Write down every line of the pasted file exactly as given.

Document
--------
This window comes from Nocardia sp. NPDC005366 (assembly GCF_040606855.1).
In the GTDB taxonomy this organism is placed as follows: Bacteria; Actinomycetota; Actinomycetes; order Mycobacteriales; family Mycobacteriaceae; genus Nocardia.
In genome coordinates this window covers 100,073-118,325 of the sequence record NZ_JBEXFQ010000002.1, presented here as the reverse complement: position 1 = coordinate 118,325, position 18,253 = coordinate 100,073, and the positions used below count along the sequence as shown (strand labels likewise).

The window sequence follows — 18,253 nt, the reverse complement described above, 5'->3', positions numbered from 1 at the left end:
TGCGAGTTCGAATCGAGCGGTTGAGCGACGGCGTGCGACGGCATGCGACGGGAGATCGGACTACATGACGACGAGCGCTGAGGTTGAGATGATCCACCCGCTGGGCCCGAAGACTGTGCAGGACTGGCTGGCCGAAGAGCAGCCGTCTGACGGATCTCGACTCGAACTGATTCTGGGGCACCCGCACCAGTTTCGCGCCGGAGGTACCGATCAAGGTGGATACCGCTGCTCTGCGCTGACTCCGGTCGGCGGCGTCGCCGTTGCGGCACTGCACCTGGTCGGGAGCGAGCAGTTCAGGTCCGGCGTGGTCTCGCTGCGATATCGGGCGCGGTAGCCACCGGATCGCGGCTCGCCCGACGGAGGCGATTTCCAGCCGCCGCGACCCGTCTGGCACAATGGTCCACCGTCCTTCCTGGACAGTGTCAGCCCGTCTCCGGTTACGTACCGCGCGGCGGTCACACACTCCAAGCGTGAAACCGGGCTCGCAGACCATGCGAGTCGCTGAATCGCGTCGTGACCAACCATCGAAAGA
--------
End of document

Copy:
This window comes from Nocardia sp. NPDC005366 (assembly GCF_040606855.1).
In the GTDB taxonomy this organism is placed as follows: Bacteria; Actinomycetota; Actinomycetes; order Mycobacteriales; family Mycobacteriaceae; genus Nocardia.
In genome coordinates this window covers 100,073-118,325 of the sequence record NZ_JBEXFQ010000002.1, presented here as the reverse complement: position 1 = coordinate 118,325, position 18,253 = coordinate 100,073, and the positions used below count along the sequence as shown (strand labels likewise).

The window sequence follows — 18,253 nt, the reverse complement described above, 5'->3', positions numbered from 1 at the left end:
TGCGAGTTCGAATCGAGCGGTTGAGCGACGGCGTGCGACGGCATGCGACGGGAGATCGGACTACATGACGACGAGCGCTGAGGTTGAGATGATCCACCCGCTGGGCCCGAAGACTGTGCAGGACTGGCTGGCCGAAGAGCAGCCGTCTGACGGATCTCGACTCGAACTGATTCTGGGGCACCCGCACCAGTTTCGCGCCGGAGGTACCGATCAAGGTGGATACCGCTGCTCTGCGCTGACTCCGGTCGGCGGCGTCGCCGTTGCGGCACTGCACCTGGTCGGGAGCGAGCAGTTCAGGTCCGGCGTGGTCTCGCTGCGATATCGGGCGCGGTAGCCACCGGATCGCGGCTCGCCCGACGGAGGCGATTTCCAGCCGCCGCGACCCGTCTGGCACAATGGTCCACCGTCCTTCCTGGACAGTGTCAGCCCGTCTCCGGTTACGTACCGCGCGGCGGTCACACACTCCAAGCGTGAAACCGGGCTCGCAGACCATGCGAGTCGCTGAATCGCGTCGTGACCAACCATCGAAAGA